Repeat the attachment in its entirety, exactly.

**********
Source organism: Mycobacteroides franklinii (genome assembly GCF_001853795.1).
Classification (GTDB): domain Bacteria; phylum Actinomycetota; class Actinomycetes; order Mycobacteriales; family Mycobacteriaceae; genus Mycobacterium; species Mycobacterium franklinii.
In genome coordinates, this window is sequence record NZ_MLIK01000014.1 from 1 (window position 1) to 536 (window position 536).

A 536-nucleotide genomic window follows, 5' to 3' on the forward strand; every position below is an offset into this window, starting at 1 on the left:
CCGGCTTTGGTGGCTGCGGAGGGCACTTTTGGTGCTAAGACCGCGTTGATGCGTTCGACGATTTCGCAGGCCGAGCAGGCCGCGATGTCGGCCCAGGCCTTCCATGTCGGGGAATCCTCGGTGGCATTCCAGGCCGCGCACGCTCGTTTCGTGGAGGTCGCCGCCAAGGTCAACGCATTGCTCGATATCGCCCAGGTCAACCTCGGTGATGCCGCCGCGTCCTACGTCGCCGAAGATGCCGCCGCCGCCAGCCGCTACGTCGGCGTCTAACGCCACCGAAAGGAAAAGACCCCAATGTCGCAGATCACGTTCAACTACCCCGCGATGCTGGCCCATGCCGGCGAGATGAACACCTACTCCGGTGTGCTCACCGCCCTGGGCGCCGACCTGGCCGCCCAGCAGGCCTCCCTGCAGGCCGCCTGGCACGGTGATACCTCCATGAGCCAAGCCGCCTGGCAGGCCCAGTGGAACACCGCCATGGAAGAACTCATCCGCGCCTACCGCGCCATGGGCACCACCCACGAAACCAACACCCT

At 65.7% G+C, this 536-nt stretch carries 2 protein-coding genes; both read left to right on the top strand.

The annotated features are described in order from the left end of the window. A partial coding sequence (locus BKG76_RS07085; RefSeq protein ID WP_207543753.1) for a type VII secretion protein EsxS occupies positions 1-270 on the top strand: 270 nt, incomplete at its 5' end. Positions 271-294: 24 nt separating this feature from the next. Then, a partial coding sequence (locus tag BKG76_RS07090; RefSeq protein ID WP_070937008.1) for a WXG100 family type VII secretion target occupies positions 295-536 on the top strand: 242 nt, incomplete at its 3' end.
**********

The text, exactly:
Source organism: Mycobacteroides franklinii (genome assembly GCF_001853795.1).
Classification (GTDB): domain Bacteria; phylum Actinomycetota; class Actinomycetes; order Mycobacteriales; family Mycobacteriaceae; genus Mycobacterium; species Mycobacterium franklinii.
In genome coordinates, this window is sequence record NZ_MLIK01000014.1 from 1 (window position 1) to 536 (window position 536).

A 536-nucleotide genomic window follows, 5' to 3' on the forward strand; every position below is an offset into this window, starting at 1 on the left:
CCGGCTTTGGTGGCTGCGGAGGGCACTTTTGGTGCTAAGACCGCGTTGATGCGTTCGACGATTTCGCAGGCCGAGCAGGCCGCGATGTCGGCCCAGGCCTTCCATGTCGGGGAATCCTCGGTGGCATTCCAGGCCGCGCACGCTCGTTTCGTGGAGGTCGCCGCCAAGGTCAACGCATTGCTCGATATCGCCCAGGTCAACCTCGGTGATGCCGCCGCGTCCTACGTCGCCGAAGATGCCGCCGCCGCCAGCCGCTACGTCGGCGTCTAACGCCACCGAAAGGAAAAGACCCCAATGTCGCAGATCACGTTCAACTACCCCGCGATGCTGGCCCATGCCGGCGAGATGAACACCTACTCCGGTGTGCTCACCGCCCTGGGCGCCGACCTGGCCGCCCAGCAGGCCTCCCTGCAGGCCGCCTGGCACGGTGATACCTCCATGAGCCAAGCCGCCTGGCAGGCCCAGTGGAACACCGCCATGGAAGAACTCATCCGCGCCTACCGCGCCATGGGCACCACCCACGAAACCAACACCCT

At 65.7% G+C, this 536-nt stretch carries 2 protein-coding genes; both read left to right on the top strand.

The annotated features are described in order from the left end of the window. A partial coding sequence (locus BKG76_RS07085; RefSeq protein ID WP_207543753.1) for a type VII secretion protein EsxS occupies positions 1-270 on the top strand: 270 nt, incomplete at its 5' end. Positions 271-294: 24 nt separating this feature from the next. Then, a partial coding sequence (locus tag BKG76_RS07090; RefSeq protein ID WP_070937008.1) for a WXG100 family type VII secretion target occupies positions 295-536 on the top strand: 242 nt, incomplete at its 3' end.